In his dissent to the Supreme Court ruling in United States v. Windsor, Justice Antonin Scalia took a moment to describe how the majority ruling, which struck down the federal Defense of Marriage Act, characterizes those who would dispute it:
In the majority’s judgment, any resistance to its holding is beyond the pale of reasoned disagreement. To question its high-handed [judgment] is to act (the majority is sure) with the purpose to “disparage,” “injure,” “degrade,” “demean,” and “humiliate” our fellow human beings, our fellow citizens, who are homosexual.
To Scalia, the imputation was more than just insulting. It was gratuitous. If judges wish to change the law, they should be able to do so without casting the other side as malicious and inhumane.
It is one thing for a society to elect change; it is another for a court of law to impose change by adjudging those who oppose it hostes humani generis, enemies of the human race.
“Hostes humani generis” was originally a term used to describe pirates—criminal opportunists who operate on the high seas outside the bounds of any country and stand against the moral order of civilization. To be an enemy of the human race is to be insupportable under any form of government, to be stateless, lawless, and a threat to society at large.
In 2013, when the Windsor decision was handed down, it was easy to see which way the debate over gay marriage was going. During my college years (2007-11), I lived amidst a youth culture wherein disapproval of homosexuality was not even resisted—it was unthinkable. Conservative young people found it impossible to voice straightforward dissent or to question the new moral consensus. To stand against the tide of acceptance was to be bigoted, ignorant, unfeeling, hateful.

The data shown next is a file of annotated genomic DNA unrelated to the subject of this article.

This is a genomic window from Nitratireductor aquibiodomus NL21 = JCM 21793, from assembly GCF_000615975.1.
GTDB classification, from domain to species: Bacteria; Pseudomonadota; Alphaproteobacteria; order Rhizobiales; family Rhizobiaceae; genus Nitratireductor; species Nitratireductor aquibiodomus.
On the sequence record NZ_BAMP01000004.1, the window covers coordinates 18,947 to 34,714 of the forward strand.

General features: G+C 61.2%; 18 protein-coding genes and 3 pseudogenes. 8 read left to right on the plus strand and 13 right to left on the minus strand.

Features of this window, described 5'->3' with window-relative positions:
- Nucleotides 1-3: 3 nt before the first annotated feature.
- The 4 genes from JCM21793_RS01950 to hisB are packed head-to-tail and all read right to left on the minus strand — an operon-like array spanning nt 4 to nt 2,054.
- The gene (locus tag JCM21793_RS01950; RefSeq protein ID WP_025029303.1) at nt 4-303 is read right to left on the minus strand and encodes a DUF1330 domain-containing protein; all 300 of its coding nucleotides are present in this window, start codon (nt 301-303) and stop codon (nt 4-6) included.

Those of us who have run the liberal academic gauntlet knew, in 2013, what Scalia meant in Windsor. We understood what it meant to be labeled hostes humani generis. It meant to be deprived of the right to voice your opinion in the public square; to be excluded on principle from the main stream of civil discourse. To be told that your moral universe was anathema to the political foundations of a free society.
Antonin Scalia was a hero to me, as he was to thousands, perhaps millions of conservative Americans. He was brilliant. He was morally engaged. His prose sparkled. He was the great champion of the Right, and he could not be silenced or voted out, no matter how much the press despised him. While his enemies pushed relentlessly to have their views enshrined as fundamental principles of free society, Scalia fought to keep the moral question open for debate, to maintain the possibility of reasonable dissent, because he believed that in a fair fight we could still prevail. He was the mighty rearguard in our long and slow defeat.
The passing of Antonin Scalia is the passing of a great figure in American political life—a true jurist of the sort rarely seen in recent decades. For those of us on the Right, the death of this great man is devastating. In the past forty years the Supreme Court has been the site of so many crucial revisions of the fundamental law of our government. Who can say how his successor will affect the balance of power in this country, or for how long? Without him, or someone like him, we can guess what's to come. More revision, more exclusion, more decay.
After Windsor, “hostes humani generis” became a badge of honor among my friends. We embraced it. We are enemies of the present order. We are citizens of a heavenly city, whose laws we revere, and whose order we obey. To be judged a kind of pirate by this generation is, ultimately, a hilarious sort of blessing. Christ tells us to rejoice in our exclusion. We should rejoice, then, as we pray:
Requiem aeternam dona ei, Domine,
et lux perpetua luceat ei.
Requiescat in pace. Amen.
Elliot Milco is an editorial assistant at First Things.